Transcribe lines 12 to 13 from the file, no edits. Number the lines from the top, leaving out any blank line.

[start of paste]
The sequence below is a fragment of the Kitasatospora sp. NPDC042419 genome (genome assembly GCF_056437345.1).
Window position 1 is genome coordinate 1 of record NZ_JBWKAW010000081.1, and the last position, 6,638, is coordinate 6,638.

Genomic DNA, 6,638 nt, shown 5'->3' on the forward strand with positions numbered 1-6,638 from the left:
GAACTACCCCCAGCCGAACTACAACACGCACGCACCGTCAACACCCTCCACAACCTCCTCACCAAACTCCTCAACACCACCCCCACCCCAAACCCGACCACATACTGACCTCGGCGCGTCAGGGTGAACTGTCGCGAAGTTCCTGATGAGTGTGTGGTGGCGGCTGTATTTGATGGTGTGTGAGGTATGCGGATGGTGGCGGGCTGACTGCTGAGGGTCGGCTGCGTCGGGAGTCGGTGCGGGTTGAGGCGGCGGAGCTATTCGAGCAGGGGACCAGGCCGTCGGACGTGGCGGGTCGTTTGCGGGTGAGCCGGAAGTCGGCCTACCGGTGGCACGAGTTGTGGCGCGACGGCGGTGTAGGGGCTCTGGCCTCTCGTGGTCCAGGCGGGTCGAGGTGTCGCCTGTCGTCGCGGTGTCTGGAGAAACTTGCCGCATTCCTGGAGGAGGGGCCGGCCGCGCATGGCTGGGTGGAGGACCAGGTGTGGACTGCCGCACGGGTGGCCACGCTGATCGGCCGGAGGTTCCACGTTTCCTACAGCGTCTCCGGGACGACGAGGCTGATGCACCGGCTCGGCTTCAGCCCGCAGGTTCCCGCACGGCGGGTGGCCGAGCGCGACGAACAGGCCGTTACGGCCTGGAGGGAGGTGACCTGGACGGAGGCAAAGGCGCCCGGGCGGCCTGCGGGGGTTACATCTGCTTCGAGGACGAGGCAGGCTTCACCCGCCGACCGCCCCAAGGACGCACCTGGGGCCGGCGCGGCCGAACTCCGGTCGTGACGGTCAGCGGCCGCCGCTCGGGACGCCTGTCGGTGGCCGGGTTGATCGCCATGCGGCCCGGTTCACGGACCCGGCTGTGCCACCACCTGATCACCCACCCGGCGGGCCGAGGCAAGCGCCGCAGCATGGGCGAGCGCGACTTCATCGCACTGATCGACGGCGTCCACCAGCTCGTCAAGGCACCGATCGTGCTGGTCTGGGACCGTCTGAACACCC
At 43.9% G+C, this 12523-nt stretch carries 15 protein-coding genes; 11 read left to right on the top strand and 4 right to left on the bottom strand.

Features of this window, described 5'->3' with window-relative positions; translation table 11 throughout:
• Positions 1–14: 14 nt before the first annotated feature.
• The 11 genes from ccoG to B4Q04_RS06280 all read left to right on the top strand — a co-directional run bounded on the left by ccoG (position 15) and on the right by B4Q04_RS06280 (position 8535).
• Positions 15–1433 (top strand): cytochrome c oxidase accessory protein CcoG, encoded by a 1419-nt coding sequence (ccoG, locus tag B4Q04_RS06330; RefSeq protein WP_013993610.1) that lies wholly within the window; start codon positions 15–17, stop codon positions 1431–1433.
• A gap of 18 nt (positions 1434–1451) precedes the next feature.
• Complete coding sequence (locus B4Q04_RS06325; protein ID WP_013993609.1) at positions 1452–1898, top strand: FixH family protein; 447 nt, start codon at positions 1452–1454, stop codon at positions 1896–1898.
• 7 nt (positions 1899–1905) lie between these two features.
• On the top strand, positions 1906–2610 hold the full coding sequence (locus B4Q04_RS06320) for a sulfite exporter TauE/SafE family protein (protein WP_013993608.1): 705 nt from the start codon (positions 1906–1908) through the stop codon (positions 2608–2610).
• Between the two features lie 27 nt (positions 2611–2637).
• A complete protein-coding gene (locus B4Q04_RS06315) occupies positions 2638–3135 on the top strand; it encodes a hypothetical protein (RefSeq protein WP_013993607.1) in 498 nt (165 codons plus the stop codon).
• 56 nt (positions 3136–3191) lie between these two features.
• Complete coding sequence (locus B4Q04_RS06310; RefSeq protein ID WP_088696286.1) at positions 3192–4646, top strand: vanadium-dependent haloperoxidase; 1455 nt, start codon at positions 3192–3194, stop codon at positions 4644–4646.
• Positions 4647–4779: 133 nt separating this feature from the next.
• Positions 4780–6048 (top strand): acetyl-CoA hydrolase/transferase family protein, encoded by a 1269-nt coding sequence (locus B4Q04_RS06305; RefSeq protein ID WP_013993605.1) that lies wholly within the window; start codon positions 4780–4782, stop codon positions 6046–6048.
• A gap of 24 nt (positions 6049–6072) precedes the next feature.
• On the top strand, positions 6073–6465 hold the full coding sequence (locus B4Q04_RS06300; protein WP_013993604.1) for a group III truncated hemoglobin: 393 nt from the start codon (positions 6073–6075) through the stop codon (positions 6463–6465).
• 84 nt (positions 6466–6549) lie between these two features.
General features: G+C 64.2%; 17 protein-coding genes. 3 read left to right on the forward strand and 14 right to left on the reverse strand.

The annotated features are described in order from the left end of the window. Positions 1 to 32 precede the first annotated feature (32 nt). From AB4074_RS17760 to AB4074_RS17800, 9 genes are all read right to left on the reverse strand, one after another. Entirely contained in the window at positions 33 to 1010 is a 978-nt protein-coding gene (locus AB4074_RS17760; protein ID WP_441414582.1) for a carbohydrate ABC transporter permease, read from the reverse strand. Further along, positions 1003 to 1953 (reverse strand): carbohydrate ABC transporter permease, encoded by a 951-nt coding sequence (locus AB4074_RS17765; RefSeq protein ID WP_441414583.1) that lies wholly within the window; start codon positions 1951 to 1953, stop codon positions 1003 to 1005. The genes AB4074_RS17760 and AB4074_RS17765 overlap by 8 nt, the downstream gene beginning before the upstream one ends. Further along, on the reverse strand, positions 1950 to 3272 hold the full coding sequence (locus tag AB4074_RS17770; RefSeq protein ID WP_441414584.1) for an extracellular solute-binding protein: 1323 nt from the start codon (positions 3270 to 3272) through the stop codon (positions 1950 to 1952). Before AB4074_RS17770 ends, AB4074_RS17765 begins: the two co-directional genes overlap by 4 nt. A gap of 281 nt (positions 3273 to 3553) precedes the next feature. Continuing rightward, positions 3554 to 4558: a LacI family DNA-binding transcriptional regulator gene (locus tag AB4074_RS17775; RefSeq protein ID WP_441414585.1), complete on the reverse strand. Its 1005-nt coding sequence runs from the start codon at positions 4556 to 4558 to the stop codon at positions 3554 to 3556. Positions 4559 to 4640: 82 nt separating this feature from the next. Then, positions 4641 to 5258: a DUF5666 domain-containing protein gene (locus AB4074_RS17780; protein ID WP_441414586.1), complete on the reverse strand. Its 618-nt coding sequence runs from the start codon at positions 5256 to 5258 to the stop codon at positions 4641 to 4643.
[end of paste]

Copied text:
• 7 nt (positions 1899–1905) lie between these two features.
• On the top strand, positions 1906–2610 hold the full coding sequence (locus B4Q04_RS06320) for a sulfite exporter TauE/SafE family protein (protein WP_013993608.1): 705 nt from the start codon (positions 1906–1908) through the stop codon (positions 2608–2610).